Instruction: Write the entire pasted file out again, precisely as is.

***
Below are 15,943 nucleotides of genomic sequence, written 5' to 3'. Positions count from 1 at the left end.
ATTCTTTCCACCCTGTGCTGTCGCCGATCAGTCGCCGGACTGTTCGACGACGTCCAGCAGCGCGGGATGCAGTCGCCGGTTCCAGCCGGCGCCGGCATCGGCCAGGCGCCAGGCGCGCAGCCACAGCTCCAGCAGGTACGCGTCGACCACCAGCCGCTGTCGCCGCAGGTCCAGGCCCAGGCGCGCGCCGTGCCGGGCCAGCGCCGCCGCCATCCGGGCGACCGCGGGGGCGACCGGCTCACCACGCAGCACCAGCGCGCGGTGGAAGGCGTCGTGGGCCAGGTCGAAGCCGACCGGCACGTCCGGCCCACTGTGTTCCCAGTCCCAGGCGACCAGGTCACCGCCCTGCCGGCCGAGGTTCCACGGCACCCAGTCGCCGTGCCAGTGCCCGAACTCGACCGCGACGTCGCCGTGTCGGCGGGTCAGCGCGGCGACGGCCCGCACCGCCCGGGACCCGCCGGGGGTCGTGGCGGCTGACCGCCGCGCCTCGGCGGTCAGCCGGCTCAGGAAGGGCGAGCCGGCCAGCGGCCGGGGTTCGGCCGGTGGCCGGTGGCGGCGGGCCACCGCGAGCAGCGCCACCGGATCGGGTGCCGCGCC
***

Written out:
Below are 15,943 nucleotides of genomic sequence, written 5' to 3'. Positions count from 1 at the left end.
ATTCTTTCCACCCTGTGCTGTCGCCGATCAGTCGCCGGACTGTTCGACGACGTCCAGCAGCGCGGGATGCAGTCGCCGGTTCCAGCCGGCGCCGGCATCGGCCAGGCGCCAGGCGCGCAGCCACAGCTCCAGCAGGTACGCGTCGACCACCAGCCGCTGTCGCCGCAGGTCCAGGCCCAGGCGCGCGCCGTGCCGGGCCAGCGCCGCCGCCATCCGGGCGACCGCGGGGGCGACCGGCTCACCACGCAGCACCAGCGCGCGGTGGAAGGCGTCGTGGGCCAGGTCGAAGCCGACCGGCACGTCCGGCCCACTGTGTTCCCAGTCCCAGGCGACCAGGTCACCGCCCTGCCGGCCGAGGTTCCACGGCACCCAGTCGCCGTGCCAGTGCCCGAACTCGACCGCGACGTCGCCGTGTCGGCGGGTCAGCGCGGCGACGGCCCGCACCGCCCGGGACCCGCCGGGGGTCGTGGCGGCTGACCGCCGCGCCTCGGCGGTCAGCCGGCTCAGGAAGGGCGAGCCGGCCAGCGGCCGGGGTTCGGCCGGTGGCCGGTGGCGGCGGGCCACCGCGAGCAGCGCCACCGGATCGGGTGCCGCGCC